People with a weak or very stiff hearts could develop water logging in the lungs called pulmonary edema, which is a manifestation of heart failure.

      AF can sometimes be part of a syndrome called tachy-brady syndrome which results in sudden termination of AF with a prolonged duration of lack of heart beat and thus collapse/ lose consciousness (Syncope)

      Due to the rapid rates and altered metabolic state of the myocardium, rapid development of heart failure could result and this is referred to as tachycardiomyopathy which is usually reversible.

      How do we medically manage this arrhythmia?

      » Stroke prevention

      The main goal of prevention or treatment of AF is STROKE prevention.

      So every patient with AF should be on blood thinners of any form unless contra-indicated. Blood thinners act by various mechanisms and depending on the type used, regular monitoring of their efficacy need to be checked for some, while some others need no monitoring.

      Basic type is aspirin which is used in low risk patients. For at risk patients Acitrom/ warfarin are commonly used drugs but their level need to be monitored to avoid under or over anti-coagulation which could lead to either unwanted clot formation in the heart or bleeding elsewhere including the brain.

      Third variety is a group of newer drugs which are more specific and predictable in their mechanism and duration of action. Thus no monitoring is necessary.

      » Symptom control

      Drugs to control the heart rate are uniformly prescribed to majority of the patients- they are called beta-blockers or calcium channel blockers or Digoxin.

      Sometimes efforts are made to get back the normal rhythm by using special drugs which are called anti-arrhythmics(AADs). These are associated with risks in some patients as they cause more dangerous arrhythmias in some unless they are started carefully and their effects monitored on ECG regularly. Further, patients with underlying heart, liver or kidney disease limit their usage and we have to look at more invasive options to help maintain normal rhythm.

      What are the interventional means by which we can manage AF?

      For patients with AF, both quality of life, risks and longevity improve if they are brought back to sinus rhythm. Many a time AADs are effective in terminating the tachycardia/ AF and maintaining sinus rhythm which is the goal. However, those who have contra-indication for such drugs, those with severe symptoms despite drugs, those whose heart rates are not controlled with drugs and have developed complications are candidates for invasive

      Radiofrequency Ablation (RFA) - This is a breakthrough procedure for patients suffering from AF. People who have short duration of AF and have intermittent AF are best candidates suited for this complex procedure. We utilize advanced technologies like 3D mapping to create the geometry of the atria and then locate the areas of abnormal conduction and burn and destroy the abnormal tissue in the left atrium. At the junction of the left atrium and the pulmonary veins (vessels bringing in pure blood to the heart from the lungs) there will be muscle bundles running across which act as triggers to start such episodes of AF in the majority of patients with paroxysmal AF. By burning them we take-off the triggers and render AF non-inducible. Sometimes these triggers could be on the right side and we map the right atrium and burn/ ablate the abnormal focus.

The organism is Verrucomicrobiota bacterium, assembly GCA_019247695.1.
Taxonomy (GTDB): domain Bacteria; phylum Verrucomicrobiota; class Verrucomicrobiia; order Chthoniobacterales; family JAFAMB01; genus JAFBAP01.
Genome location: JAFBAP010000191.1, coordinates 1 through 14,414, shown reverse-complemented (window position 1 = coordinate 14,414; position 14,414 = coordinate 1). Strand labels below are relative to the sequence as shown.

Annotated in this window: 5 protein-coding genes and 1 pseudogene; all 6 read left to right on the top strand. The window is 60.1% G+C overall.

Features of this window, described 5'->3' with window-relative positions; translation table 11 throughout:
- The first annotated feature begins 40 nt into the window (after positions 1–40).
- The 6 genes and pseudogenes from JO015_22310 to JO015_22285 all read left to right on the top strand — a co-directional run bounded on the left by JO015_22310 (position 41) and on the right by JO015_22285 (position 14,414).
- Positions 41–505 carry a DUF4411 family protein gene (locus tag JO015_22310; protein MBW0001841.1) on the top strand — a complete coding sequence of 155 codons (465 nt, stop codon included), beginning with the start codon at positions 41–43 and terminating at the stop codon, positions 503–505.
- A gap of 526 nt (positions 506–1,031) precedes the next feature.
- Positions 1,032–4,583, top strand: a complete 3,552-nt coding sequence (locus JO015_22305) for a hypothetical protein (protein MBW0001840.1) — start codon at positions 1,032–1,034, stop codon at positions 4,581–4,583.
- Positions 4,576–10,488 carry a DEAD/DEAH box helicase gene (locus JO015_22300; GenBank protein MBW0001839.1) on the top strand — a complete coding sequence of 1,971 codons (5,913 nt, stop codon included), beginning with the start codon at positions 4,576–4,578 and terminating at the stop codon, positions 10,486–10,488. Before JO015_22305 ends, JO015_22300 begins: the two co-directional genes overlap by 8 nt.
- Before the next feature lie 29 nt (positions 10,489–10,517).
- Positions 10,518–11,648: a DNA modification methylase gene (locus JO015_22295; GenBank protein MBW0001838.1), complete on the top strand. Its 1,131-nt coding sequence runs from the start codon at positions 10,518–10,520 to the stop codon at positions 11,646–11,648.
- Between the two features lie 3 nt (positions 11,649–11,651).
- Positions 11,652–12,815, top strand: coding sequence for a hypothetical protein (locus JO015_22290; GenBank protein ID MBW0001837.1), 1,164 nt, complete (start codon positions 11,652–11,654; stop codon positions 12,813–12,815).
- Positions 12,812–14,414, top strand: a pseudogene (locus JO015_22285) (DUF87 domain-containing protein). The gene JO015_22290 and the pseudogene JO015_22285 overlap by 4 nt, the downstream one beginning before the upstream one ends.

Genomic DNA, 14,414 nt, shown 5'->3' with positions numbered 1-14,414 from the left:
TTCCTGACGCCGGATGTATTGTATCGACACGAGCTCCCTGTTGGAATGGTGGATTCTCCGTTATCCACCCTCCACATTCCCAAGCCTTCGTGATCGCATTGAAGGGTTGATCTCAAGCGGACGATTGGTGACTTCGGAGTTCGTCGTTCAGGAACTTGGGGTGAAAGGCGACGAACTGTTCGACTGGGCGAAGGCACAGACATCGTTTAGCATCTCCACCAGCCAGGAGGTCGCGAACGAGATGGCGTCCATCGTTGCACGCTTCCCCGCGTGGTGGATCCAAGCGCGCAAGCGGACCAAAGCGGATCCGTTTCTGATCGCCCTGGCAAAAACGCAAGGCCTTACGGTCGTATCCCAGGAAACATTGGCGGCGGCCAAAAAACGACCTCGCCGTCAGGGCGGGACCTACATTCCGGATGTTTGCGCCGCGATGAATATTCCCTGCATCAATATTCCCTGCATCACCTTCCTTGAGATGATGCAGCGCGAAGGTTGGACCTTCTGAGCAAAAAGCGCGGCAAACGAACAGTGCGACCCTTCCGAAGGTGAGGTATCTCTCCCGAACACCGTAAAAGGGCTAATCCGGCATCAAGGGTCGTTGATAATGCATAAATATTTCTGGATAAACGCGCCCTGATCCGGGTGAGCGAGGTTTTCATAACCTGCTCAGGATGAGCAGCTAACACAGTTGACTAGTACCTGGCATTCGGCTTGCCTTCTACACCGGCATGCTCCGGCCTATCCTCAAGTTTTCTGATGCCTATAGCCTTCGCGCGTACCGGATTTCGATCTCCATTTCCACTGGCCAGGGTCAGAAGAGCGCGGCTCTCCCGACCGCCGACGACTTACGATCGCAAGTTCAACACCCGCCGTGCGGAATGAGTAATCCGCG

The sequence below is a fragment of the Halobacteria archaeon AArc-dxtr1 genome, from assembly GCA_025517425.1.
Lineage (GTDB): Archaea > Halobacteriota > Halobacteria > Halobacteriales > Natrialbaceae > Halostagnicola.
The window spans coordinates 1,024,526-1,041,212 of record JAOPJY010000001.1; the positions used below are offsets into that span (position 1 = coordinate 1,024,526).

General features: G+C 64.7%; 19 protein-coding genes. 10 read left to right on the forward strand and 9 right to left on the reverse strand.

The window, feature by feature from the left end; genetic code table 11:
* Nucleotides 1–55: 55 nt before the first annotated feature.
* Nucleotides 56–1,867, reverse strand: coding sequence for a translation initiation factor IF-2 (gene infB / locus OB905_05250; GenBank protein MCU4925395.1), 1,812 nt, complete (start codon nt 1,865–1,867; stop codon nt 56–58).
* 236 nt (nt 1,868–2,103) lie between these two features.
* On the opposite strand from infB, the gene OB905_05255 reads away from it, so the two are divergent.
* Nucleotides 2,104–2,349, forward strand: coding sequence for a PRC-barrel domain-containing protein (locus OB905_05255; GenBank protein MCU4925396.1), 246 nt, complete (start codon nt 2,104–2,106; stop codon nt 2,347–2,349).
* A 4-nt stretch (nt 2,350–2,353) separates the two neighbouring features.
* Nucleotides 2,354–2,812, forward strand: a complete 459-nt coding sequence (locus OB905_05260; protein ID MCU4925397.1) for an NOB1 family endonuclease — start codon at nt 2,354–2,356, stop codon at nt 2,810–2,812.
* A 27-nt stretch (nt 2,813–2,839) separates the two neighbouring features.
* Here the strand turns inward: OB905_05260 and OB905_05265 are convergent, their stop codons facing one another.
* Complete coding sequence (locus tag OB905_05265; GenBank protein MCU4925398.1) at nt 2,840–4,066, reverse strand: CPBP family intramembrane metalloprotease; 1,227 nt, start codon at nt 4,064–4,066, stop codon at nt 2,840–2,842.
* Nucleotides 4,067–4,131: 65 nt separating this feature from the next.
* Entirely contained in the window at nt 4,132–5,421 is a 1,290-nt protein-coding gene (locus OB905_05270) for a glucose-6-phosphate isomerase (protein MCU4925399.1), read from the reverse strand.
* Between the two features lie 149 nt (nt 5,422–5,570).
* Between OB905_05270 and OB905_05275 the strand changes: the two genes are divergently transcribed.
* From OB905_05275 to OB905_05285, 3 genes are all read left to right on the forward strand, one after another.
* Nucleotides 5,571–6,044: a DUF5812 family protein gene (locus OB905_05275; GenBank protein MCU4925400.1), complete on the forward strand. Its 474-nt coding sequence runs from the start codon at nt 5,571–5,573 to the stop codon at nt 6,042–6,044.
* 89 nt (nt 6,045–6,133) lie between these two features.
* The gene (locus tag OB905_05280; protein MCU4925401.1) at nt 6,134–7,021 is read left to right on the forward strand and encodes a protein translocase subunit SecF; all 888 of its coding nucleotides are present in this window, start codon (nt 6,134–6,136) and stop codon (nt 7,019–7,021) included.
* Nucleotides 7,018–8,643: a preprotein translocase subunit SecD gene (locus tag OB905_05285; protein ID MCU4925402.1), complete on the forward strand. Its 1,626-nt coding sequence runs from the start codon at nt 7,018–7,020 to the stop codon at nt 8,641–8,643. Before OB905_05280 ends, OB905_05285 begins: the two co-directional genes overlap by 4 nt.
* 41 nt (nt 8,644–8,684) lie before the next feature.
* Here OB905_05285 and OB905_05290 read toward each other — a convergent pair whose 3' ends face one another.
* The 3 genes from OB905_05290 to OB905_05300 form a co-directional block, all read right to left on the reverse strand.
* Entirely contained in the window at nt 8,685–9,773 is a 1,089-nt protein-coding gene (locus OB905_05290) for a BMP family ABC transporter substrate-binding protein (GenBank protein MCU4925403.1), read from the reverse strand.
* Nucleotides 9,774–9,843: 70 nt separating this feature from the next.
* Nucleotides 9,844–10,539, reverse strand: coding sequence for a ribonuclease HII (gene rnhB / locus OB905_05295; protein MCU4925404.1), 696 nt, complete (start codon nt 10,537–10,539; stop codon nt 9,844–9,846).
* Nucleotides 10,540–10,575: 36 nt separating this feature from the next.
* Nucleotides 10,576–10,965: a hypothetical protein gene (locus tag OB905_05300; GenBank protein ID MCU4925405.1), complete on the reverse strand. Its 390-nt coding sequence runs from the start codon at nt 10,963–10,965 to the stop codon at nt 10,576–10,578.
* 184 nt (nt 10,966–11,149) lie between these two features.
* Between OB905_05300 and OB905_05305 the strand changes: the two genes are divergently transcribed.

In patients with severe valve disease, kidney failure on hemodialysis, chronic obstructive airway disease, severe pulmonary hypertension etc, and the success rates of RF ablation is not satisfactory and generally are managed non-invasively.

      Cryoballoon ablation - this modality is available in most advanced countries and has specific situations where it performs as well as RFA. It utilizes freezing balloons inserted inside the heart to freeze and destroy the muscle sleeves across the pulmonary veins. Advantages include shorter procedures and lesser risks.

      What is the success rate of RFA in maintaining sinus rhythm?

      Many factors determine the efficacy of ablation. Chances of maintaining sinus rhythm over a longer period of time after RFA is determined by

      » the duration of AF prior to ablation: more recent onset AF have better success than long standing AF.

      » whether AF is paroxysmal (intermittent) or persistent (continuous): paroxysmal AF have better outcomes to persistent ones.

      » the presence of underlying structural heart disease like a weak heart (LV dysfunction), thick ventricles (hypertrophy), abnormal valves (valvular heart disease), dilated chambers (either the LV or the LA): success rates are lower if there are significant underlying abnormalities.

      » Co-existing disorders like Obesity, snoring, COPD, alcoholism etc.

      » Age at ablation: more degenerative changes in the atrium leads to lower success rates and higher complications related to anaesthesia.

      Lastly, operator factors play a prominent role in the success.

      The success rate of RFA for AF is in the order of 60- 90% depending on various factors mentioned above. Factoring in those issues, the results are very rewarding in paroxysmal atrial fibrillation. Whereas in persistent or long standing atrial fibrillation, the success rates are modest with one procedure, whereas with 2 or more procedures, & with other factors like hypertension, heart failure, obesity and obstructive sleep apnea being controlled, the results are promising.

      What are the risks associated with AF ablation?

      AF ablation is one of the most complex procedures performed. Depending on the duration of the arrhythmia, the procedure lasts longer and demands more extensive ablation. Overall risk is ~5% including both minor and major complications. Risk to life is real but rare.

      The risks involved could be